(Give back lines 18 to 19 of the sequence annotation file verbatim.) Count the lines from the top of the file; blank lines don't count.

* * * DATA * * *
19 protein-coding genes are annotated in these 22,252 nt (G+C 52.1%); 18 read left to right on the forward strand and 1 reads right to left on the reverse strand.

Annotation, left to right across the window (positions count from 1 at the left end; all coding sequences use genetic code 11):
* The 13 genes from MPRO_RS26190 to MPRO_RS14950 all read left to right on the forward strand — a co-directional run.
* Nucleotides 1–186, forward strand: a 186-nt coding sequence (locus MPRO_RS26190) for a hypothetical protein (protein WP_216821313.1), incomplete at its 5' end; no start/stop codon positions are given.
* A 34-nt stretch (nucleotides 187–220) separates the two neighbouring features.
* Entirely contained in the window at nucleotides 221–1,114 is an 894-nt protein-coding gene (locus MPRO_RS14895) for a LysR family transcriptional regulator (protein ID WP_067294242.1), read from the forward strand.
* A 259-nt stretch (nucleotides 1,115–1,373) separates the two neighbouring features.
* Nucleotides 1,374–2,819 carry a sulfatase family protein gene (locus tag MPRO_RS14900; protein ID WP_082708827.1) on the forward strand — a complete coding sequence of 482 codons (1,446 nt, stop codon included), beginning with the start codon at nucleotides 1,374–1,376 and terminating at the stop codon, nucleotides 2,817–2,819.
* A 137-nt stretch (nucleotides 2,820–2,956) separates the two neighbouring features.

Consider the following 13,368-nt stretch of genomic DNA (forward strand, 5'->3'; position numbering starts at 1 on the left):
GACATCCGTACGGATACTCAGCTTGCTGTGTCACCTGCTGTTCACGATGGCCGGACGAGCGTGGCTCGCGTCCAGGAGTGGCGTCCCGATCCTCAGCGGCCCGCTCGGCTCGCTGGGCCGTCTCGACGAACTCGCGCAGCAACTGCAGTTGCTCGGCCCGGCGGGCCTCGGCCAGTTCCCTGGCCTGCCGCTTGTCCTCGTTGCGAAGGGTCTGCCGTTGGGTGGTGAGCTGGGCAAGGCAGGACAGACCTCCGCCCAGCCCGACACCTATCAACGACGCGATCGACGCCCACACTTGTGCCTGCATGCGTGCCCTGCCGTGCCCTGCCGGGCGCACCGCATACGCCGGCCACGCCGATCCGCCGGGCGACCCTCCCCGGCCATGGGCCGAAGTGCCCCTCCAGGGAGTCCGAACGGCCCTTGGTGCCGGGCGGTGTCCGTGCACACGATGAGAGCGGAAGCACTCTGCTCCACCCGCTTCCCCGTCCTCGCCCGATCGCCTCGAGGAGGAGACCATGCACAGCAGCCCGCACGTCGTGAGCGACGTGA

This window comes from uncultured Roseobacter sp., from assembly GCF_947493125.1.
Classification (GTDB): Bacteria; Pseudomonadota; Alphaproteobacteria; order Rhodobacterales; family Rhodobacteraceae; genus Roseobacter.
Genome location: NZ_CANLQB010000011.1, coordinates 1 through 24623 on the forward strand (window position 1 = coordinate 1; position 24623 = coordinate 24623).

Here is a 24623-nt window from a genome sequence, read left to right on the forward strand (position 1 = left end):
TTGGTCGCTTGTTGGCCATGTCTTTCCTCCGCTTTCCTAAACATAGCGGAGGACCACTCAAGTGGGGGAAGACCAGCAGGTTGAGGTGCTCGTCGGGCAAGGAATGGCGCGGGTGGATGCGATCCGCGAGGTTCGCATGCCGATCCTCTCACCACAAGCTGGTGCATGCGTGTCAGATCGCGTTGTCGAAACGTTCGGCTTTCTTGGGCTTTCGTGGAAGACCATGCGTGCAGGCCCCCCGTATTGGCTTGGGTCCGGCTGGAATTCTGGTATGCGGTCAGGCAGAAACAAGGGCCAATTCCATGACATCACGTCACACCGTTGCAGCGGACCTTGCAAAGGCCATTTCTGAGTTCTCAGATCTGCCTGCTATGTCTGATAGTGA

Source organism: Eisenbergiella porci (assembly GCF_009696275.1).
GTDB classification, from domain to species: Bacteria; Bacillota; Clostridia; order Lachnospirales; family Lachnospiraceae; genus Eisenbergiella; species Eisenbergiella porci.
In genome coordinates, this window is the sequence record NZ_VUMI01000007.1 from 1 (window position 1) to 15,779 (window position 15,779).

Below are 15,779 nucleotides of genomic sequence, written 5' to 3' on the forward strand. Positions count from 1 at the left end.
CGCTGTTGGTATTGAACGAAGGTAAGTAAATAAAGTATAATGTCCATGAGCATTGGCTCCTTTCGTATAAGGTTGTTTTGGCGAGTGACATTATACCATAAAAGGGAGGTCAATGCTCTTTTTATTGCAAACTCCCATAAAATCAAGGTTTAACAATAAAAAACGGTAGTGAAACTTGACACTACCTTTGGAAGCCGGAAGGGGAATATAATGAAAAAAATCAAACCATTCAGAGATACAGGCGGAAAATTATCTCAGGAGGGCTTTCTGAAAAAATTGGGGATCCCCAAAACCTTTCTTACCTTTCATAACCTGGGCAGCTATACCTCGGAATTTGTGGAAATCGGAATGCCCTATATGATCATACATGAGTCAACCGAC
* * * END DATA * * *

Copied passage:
GTDB classification, from domain to species: Bacteria; Bacillota; Clostridia; order Lachnospirales; family Lachnospiraceae; genus Eisenbergiella; species Eisenbergiella porci.
In genome coordinates, this window is the sequence record NZ_VUMI01000007.1 from 1 (window position 1) to 15,779 (window position 15,779).